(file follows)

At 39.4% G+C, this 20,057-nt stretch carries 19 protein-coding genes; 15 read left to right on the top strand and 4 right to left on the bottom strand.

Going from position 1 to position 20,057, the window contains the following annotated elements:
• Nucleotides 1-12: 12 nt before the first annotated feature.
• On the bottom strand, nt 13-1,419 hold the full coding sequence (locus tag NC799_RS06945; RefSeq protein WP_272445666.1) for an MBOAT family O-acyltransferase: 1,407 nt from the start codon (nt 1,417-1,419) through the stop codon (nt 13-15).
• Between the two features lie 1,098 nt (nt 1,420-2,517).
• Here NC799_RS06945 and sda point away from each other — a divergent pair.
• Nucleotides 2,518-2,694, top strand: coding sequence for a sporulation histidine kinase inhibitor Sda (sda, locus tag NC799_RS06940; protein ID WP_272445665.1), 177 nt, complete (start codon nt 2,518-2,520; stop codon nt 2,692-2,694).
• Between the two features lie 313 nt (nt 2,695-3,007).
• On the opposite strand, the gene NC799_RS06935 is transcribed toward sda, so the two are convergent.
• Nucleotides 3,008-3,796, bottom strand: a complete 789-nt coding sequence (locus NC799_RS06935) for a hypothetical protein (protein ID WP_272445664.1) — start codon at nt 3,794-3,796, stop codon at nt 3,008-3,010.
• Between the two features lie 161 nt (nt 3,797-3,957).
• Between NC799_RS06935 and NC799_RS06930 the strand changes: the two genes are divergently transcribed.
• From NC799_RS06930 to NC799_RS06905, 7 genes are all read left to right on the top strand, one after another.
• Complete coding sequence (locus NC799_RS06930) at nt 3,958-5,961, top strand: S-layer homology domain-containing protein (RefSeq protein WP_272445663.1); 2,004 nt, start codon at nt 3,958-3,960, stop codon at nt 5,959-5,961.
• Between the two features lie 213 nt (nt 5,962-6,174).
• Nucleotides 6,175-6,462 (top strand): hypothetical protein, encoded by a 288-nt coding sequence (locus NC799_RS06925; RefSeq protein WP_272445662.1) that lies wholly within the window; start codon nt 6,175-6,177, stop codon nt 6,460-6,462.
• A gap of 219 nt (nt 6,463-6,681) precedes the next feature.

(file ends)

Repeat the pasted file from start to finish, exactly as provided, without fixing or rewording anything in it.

At 39.4% G+C, this 20,057-nt stretch carries 19 protein-coding genes; 15 read left to right on the top strand and 4 right to left on the bottom strand.

Going from position 1 to position 20,057, the window contains the following annotated elements:
• Nucleotides 1-12: 12 nt before the first annotated feature.
• On the bottom strand, nt 13-1,419 hold the full coding sequence (locus tag NC799_RS06945; RefSeq protein WP_272445666.1) for an MBOAT family O-acyltransferase: 1,407 nt from the start codon (nt 1,417-1,419) through the stop codon (nt 13-15).
• Between the two features lie 1,098 nt (nt 1,420-2,517).
• Here NC799_RS06945 and sda point away from each other — a divergent pair.
• Nucleotides 2,518-2,694, top strand: coding sequence for a sporulation histidine kinase inhibitor Sda (sda, locus tag NC799_RS06940; protein ID WP_272445665.1), 177 nt, complete (start codon nt 2,518-2,520; stop codon nt 2,692-2,694).
• Between the two features lie 313 nt (nt 2,695-3,007).
• On the opposite strand, the gene NC799_RS06935 is transcribed toward sda, so the two are convergent.
• Nucleotides 3,008-3,796, bottom strand: a complete 789-nt coding sequence (locus NC799_RS06935) for a hypothetical protein (protein ID WP_272445664.1) — start codon at nt 3,794-3,796, stop codon at nt 3,008-3,010.
• Between the two features lie 161 nt (nt 3,797-3,957).
• Between NC799_RS06935 and NC799_RS06930 the strand changes: the two genes are divergently transcribed.
• From NC799_RS06930 to NC799_RS06905, 7 genes are all read left to right on the top strand, one after another.
• Complete coding sequence (locus NC799_RS06930) at nt 3,958-5,961, top strand: S-layer homology domain-containing protein (RefSeq protein WP_272445663.1); 2,004 nt, start codon at nt 3,958-3,960, stop codon at nt 5,959-5,961.
• Between the two features lie 213 nt (nt 5,962-6,174).
• Nucleotides 6,175-6,462 (top strand): hypothetical protein, encoded by a 288-nt coding sequence (locus NC799_RS06925; RefSeq protein WP_272445662.1) that lies wholly within the window; start codon nt 6,175-6,177, stop codon nt 6,460-6,462.
• A gap of 219 nt (nt 6,463-6,681) precedes the next feature.